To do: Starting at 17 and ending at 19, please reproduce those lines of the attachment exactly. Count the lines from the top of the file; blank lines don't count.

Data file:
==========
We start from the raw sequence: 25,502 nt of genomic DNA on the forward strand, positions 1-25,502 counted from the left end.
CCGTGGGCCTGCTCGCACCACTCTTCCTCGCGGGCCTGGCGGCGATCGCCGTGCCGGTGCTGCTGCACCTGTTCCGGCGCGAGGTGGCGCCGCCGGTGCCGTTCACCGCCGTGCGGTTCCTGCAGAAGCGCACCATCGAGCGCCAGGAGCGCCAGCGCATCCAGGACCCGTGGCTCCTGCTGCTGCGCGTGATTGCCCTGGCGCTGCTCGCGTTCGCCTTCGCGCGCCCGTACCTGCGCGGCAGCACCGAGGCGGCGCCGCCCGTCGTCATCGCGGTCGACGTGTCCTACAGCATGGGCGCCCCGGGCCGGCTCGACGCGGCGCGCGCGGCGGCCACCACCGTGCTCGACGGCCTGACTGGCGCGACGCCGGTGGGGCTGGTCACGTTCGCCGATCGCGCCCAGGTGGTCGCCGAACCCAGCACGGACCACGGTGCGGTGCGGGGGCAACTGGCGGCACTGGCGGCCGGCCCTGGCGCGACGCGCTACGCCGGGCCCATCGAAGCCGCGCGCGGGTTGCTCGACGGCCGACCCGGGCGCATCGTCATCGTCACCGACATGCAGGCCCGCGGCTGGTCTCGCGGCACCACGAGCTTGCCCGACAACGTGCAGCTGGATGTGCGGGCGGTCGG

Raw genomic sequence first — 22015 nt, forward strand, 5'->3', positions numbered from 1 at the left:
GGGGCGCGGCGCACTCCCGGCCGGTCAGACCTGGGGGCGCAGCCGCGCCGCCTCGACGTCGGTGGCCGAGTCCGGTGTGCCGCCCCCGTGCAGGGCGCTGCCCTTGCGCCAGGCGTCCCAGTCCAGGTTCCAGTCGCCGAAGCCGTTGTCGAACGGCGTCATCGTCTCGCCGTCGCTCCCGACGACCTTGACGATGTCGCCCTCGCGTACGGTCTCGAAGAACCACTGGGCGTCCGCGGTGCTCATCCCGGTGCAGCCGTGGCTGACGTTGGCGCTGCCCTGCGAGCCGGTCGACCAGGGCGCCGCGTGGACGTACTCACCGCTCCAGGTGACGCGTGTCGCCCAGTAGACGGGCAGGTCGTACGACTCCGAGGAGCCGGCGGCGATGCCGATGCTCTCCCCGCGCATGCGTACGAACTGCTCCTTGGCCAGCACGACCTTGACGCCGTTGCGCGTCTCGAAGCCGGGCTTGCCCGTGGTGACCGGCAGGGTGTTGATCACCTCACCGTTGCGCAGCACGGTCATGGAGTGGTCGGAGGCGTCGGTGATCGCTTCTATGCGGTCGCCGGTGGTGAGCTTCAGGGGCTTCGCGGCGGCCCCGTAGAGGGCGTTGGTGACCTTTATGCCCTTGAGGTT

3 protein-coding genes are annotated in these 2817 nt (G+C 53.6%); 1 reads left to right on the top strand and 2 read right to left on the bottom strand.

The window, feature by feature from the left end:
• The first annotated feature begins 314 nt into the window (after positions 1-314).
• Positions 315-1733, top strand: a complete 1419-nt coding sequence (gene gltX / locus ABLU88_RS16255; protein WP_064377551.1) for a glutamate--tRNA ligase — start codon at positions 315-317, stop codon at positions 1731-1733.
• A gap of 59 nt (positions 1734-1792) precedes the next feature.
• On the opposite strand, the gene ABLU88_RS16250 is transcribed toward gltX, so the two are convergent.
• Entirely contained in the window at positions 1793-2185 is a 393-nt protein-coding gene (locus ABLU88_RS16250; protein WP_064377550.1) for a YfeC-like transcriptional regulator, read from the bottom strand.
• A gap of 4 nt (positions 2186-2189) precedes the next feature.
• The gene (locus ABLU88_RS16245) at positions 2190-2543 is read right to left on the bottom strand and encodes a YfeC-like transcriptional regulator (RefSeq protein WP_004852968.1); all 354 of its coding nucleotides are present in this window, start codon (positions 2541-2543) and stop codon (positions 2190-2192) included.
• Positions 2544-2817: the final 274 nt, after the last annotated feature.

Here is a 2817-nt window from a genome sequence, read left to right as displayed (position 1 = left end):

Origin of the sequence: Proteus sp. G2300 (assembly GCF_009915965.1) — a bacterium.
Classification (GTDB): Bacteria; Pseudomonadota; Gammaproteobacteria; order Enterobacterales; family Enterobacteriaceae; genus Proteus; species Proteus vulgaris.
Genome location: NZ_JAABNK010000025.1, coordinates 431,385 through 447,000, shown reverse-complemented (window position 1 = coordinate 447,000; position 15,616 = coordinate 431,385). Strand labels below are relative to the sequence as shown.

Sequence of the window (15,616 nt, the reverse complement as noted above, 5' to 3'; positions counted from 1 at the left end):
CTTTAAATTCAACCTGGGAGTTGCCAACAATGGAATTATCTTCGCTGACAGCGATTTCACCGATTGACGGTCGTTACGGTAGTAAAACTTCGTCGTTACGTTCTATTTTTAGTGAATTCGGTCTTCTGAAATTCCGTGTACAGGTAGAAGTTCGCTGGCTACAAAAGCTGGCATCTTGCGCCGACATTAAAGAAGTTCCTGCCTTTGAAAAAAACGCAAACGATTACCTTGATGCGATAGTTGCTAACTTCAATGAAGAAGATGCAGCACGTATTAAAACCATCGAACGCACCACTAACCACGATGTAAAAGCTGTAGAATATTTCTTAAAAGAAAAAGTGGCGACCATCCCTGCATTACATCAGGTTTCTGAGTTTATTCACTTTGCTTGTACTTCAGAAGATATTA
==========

Classification (GTDB): Bacteria; Pseudomonadota; Gammaproteobacteria; order Enterobacterales; family Enterobacteriaceae; genus Proteus; species Proteus vulgaris.
Genome location: NZ_JAABNK010000025.1, coordinates 431,385 through 447,000, shown reverse-complemented (window position 1 = coordinate 447,000; position 15,616 = coordinate 431,385). Strand labels below are relative to the sequence as shown.

Sequence of the window (15,616 nt, the reverse complement as noted above, 5' to 3'; positions counted from 1 at the left end):